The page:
At BitGo, we’ve been advocating the need for multi-signature wallets for over 6 years now due to their strong security and strong authentication properties. However, we’re always evaluating new cryptographic developments and in recent months a new technology known as multi-party computation (MPC) has been cited frequently. MPC offers a strong alternative to Shamir’s Secret Sharing (SSS), and some wallet providers are suggesting that MPC may be safer and easier to use than multi-signature technology. In this article we will describe MPC and how it differs from multi-signature wallet security. We believe that MPC offers utility when used in conjunction with multi-signature technology, but we do not believe it is a prudent replacement to multi-signature technology at this time.
MPC is a relatively new cryptographic method that separates private keys into multiple parts. It is often compared with a technology called Shamir’s Secret Sharing (SSS) which has been around since the late 1970s and is used to split a single private key into multiple parts. The key concept between both technologies is that the private portion of a key pair can be maintained as N parts, such that M of those parts would need to come together in order to create a signature using the private key. This class of technology is known as M-of-N, where M parts out of N total parts protect the underlying data.
Both SSS and MPC, like multi-signature technology, can help mitigate two critical risks:
If less than M parts are stolen or hacked, there is no possibility for an adversary to generate a valid signature.
In most cases (where M is less than N), the inadvertent loss of one part is recoverable with a backup part.
MPC offers one significant advantage over SSS. In the case of SSS, the independent pieces of a key need to be re-assembled on a single machine before they can be used to enact a signature. This creates a single-point-of-failure on the machine where the key is re-assembled. MPC, by contrast, does not require the parts to be reassembled on a single machine. Instead, each of the parts can be used mathematically on separate machines, and only after M of the parts have applied this mathematical function is the signature valid. This allows each of the parts to remain completely separate and avoids the single-point-of-failure.
An interesting benefit of both SSS and MPC is that they can be used without the blockchain knowing that they were utilized at all. This is significant for some blockchains, such as Monero, that do not yet offer native multi-signature capabilities, as MPC signatures can be applied externally.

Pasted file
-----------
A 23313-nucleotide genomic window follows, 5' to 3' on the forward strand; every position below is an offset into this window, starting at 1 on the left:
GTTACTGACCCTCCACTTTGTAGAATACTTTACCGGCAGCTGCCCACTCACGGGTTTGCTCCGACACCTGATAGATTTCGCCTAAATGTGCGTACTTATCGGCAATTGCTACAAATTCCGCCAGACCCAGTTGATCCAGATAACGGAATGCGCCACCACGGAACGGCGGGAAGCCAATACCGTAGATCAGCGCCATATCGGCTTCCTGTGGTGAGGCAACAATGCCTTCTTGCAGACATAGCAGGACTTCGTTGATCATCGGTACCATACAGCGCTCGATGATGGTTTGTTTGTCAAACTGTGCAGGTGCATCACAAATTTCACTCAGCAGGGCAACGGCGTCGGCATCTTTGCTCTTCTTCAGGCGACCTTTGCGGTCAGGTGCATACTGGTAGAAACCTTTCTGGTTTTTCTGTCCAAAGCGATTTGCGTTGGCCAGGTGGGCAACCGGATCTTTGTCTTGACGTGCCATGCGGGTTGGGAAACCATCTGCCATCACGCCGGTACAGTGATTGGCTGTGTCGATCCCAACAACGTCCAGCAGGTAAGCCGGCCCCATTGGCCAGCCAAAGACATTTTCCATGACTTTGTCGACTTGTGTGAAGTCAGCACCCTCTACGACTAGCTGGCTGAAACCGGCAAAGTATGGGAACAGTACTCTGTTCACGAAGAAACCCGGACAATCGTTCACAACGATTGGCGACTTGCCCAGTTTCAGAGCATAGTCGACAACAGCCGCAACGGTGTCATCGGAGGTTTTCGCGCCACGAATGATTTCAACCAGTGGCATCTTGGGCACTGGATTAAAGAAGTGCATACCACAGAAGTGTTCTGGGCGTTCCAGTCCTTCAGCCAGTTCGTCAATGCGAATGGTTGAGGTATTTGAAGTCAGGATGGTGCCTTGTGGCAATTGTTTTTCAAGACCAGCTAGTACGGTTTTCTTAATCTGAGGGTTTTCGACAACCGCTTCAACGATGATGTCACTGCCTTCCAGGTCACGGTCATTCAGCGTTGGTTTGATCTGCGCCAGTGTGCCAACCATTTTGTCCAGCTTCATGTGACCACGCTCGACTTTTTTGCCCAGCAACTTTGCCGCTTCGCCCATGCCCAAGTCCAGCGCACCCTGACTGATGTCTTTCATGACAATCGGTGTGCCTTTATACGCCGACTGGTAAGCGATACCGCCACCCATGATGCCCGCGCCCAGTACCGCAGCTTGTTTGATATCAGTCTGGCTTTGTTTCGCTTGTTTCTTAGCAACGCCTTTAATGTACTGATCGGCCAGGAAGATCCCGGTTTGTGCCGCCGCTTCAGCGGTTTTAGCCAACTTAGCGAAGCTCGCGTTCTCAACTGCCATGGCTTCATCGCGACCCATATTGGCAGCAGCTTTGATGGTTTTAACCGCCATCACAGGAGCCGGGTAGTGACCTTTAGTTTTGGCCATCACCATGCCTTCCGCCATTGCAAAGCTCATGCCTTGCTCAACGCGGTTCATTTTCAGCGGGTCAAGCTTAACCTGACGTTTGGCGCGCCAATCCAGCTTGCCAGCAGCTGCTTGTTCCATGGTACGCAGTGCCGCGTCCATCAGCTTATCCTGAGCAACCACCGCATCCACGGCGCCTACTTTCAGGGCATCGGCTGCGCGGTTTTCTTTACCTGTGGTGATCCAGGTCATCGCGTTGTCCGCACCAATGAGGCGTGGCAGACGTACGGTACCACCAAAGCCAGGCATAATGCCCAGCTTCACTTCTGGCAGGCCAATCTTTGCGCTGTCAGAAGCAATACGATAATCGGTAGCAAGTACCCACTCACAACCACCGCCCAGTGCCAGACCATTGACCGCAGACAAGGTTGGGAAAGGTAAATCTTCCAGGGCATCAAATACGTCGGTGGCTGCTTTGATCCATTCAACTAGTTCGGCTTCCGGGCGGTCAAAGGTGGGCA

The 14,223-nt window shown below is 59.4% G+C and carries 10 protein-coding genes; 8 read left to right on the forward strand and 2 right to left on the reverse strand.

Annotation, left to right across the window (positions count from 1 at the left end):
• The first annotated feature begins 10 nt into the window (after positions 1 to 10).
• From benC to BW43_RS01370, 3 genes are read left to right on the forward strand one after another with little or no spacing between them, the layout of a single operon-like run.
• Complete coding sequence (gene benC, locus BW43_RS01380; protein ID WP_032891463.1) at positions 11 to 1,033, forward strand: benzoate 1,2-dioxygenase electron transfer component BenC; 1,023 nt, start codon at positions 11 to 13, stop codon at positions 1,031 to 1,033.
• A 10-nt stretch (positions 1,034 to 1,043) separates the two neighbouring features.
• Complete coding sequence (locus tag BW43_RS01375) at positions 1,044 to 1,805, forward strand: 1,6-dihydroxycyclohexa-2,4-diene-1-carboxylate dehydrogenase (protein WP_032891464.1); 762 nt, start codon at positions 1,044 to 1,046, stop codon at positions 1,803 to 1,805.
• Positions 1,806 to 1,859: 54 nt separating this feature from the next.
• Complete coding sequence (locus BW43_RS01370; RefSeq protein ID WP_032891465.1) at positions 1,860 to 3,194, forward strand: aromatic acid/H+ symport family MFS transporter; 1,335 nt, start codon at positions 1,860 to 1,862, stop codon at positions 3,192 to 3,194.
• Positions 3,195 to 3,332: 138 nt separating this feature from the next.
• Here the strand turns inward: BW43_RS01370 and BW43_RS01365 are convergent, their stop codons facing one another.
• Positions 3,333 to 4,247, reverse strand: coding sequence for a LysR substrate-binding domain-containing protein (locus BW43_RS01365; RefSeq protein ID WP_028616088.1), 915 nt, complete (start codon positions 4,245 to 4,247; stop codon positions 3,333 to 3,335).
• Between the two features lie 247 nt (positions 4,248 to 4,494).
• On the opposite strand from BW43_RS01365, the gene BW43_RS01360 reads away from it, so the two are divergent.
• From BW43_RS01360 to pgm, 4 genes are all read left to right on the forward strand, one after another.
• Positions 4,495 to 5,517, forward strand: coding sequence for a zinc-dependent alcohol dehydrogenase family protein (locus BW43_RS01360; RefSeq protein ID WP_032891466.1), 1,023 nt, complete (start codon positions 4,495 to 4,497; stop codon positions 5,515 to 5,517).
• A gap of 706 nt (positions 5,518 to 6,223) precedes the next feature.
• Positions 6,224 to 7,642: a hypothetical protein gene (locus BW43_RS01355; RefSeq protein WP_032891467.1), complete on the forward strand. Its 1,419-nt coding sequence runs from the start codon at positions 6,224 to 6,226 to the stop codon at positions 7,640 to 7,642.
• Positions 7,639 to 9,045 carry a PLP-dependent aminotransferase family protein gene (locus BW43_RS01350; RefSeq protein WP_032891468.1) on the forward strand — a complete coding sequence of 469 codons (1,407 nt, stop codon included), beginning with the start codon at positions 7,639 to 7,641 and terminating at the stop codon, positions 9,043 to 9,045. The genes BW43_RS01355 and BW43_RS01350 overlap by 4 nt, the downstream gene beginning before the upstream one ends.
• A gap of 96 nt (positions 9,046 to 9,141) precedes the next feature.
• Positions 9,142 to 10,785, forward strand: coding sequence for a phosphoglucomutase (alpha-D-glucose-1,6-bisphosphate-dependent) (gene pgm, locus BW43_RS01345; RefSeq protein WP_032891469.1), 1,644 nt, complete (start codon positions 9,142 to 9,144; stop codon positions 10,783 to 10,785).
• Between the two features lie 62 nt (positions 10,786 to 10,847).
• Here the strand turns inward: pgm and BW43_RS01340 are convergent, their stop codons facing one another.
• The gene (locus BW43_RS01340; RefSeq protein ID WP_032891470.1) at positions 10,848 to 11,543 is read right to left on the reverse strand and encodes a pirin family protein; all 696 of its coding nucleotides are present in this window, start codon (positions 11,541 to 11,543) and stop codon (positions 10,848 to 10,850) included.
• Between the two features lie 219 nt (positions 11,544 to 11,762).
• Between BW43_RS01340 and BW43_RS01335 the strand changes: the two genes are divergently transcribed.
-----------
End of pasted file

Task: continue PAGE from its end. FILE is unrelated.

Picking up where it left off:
From a functional point of view, multi-signature wallets, which use M-of-N keys per wallet, are similar to MPC based wallets, which use M-of-N parts of a key for a single signature wallet. The difference is that a multi-signature wallet will make use of distinct signatures generated by distinct private keys to secure the wallet, while MPC uses only creates a single signature regardless of the number of private key parts that participated.
MPC based wallets introduce a significant problem not present with multi-signature wallets: accountability. With multi-signature wallets, it is always explicit which private keys are used to sign a transaction. This is important because individual private keys are often assigned to specific individuals and understanding who participated in signing a transaction is critical. However, with MPC based signatures, it is impossible to distinguish which of the key parts were used to sign the transaction. Once the MPC is complete — all signatures look identical.
Accountability may not sound like a huge drawback, but it is vital in monetary systems, especially when considering the differences in types of people and storage that are typically used for the independent parts of the keys:
Key material may be stored by different people. If key material is stored by executives at a company (the CEO, CFO, CSO, etc), and 2 of them collude on an inside job, how will investigators know who perpetrated the crime? How would the innocent executives defend themselves when questioned about who signed the transaction?